Created attachment 586996 [details] Example of this bug User Agent: Mozilla/5.0 (Windows NT 6.2; rv:8.0) Gecko/20100101 Firefox/8.0 Build ID: 20111104165243 Steps to reproduce: Tried to remove borders and colors from checkboxes and radiobuttons using !important border-style, color and background-color defined in <style> element or linked using <link> element. Actual results: Because of !important definition of borders and colors (and many other properties in other cases) in Firefox's internal CSS code, my property values didn't apply. However, when I apply the same style as Stylish user style, everything works fine. Expected results: The controls shouldn't have border and should have transparent background and foreground color - all properties should be customizable.
More proof of why it should be fixed: http://www.w3.org/TR/CSS2/cascade.html > All user and author rules have more weight than rules in the UA's default style sheet.
The CSS spec doesn't allow !important properties in UA stylesheets at all; those are a UA-specific extension. And these properties are !important precisely so websites can't change their values. That's because there were lots of websites changing them in ways that make the controls invisible, because other browsers ignored changes to them. There are existing bug reports covering this issue.
For the original Summary "!important properties in browser code restrict modification of certain properties", I'll note that if I understand correctly, Firefox uses this to make sure that when scripts are on, <noscript> always has 'display: none' no matter how authors change this in their stylesheets. This is a requirement in the HTML spec: # The user agent is expected to force the 'display' property of noscript # elements for whom scripting is enabled to compute to 'none', irrespective of # CSS rules. http://www.whatwg.org/specs/web-apps/current-work/multipage/rendering.html#hidden-elements
Yeah, as originally summarized the bug is just invalid; that's the expected behavior of !important properties in the UA level.
(In reply to Boris Zbarsky [:bz] from comment #3) > The CSS spec doesn't allow !important properties in UA stylesheets at all; > those are a UA-specific extension. > > And these properties are !important precisely so websites can't change their > values. That's because there were lots of websites changing them in ways > that make the controls invisible, because other browsers ignored changes to > them. This was in the past tense in 2012... is this still the case? At least Blink seems to honor them judging by the dupe I just duped (bug 1084352), and the result of youtube wanting to do their own styling is that the checkboxes just look like ... on Gecko (at least to people who've never seen Windows 3.1...). :-(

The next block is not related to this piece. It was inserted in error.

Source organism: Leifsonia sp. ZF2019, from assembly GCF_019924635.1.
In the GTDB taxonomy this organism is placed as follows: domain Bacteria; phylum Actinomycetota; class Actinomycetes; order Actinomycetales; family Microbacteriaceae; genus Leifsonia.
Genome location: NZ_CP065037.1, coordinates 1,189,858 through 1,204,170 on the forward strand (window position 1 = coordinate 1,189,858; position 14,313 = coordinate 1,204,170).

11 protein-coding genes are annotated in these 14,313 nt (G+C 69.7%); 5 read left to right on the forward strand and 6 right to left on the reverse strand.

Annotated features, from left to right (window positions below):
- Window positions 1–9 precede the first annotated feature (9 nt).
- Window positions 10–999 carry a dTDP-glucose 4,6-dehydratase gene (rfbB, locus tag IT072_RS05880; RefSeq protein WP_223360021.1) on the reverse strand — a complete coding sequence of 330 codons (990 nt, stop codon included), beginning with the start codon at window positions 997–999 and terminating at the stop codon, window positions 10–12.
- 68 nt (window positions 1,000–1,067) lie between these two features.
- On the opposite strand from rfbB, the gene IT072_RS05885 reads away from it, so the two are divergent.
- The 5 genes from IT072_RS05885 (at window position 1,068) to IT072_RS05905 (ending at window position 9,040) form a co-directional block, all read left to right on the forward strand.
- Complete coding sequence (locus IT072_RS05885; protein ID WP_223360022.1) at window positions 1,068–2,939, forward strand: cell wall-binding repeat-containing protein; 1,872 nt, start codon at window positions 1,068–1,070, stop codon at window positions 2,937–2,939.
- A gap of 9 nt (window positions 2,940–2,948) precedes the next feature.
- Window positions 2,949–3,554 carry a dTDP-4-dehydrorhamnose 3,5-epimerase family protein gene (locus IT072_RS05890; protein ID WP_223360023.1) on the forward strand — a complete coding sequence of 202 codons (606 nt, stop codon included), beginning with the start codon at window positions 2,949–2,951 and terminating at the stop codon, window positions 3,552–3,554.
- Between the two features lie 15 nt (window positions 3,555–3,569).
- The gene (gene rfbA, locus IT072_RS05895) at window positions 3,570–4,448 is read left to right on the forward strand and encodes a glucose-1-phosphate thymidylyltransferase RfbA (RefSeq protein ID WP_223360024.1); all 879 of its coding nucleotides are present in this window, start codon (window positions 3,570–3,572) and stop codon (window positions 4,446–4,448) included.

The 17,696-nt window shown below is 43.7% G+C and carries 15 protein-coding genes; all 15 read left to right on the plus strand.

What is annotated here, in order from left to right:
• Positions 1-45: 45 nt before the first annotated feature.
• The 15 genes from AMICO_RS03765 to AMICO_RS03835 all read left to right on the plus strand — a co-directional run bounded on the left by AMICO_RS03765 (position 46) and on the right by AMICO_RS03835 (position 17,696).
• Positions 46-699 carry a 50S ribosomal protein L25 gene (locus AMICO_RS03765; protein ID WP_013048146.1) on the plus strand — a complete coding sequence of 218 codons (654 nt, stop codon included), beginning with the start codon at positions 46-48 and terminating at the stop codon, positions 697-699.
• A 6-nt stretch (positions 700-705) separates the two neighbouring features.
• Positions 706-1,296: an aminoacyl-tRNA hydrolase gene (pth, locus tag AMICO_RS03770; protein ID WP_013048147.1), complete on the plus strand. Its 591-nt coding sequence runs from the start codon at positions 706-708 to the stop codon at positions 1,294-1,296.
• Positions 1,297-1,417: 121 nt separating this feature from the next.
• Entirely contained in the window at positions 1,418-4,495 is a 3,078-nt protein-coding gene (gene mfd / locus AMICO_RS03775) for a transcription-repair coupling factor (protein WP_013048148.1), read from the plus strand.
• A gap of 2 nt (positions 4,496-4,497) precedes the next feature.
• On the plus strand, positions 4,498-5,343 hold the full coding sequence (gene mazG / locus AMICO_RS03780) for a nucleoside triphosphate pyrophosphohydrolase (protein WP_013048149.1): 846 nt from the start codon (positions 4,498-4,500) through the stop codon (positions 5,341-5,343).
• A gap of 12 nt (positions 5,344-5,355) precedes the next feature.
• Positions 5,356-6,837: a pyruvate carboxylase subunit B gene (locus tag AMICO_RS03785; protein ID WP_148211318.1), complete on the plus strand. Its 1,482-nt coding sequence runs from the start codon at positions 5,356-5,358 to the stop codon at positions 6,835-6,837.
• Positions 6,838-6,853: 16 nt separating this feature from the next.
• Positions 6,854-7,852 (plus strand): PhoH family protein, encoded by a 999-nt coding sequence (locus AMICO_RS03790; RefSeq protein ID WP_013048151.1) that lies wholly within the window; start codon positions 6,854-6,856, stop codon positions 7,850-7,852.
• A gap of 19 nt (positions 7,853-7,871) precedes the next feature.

> is this still the case? Only one way to tell: get lots of people browsing and complaining about sites with invisible checkboxes. > At least Blink seems to honor them Really? data:text/html,<input type="checkbox" style="background: red; border: 2px solid green"> Try that in Blink. You have to use -webkit-appearance:none for any of those styles to take effect in Blink. Bug 1084352 isn't really a duplicate of this bug: the site is using -webkit-appearance:none and -moz-appearance:none, but those two properties do totally different things. -moz-appearance:none means "force fallback to rendering of whatever is in forms.css". All of which is to say, Youtube should not be using -moz-appearance:none here; it does absolutely nothing they want.
Oh, and to be clear, we do want to make styling form controls reasonable. Just randomly changing things is not the right way to get there, though.
Changing this would be incompatible with Edge and Chrome. For both background and border properties. (In reply to Boris Zbarsky [:bz] (still a bit busy) from comment #9) > All of which is to say, Youtube should not be using -moz-appearance:none > here; it does absolutely nothing they want. I'll unship -moz-appearance for non-privileged content in bug 1333482 and add support for -webkit-appearance:none, which should put and end to crap like this.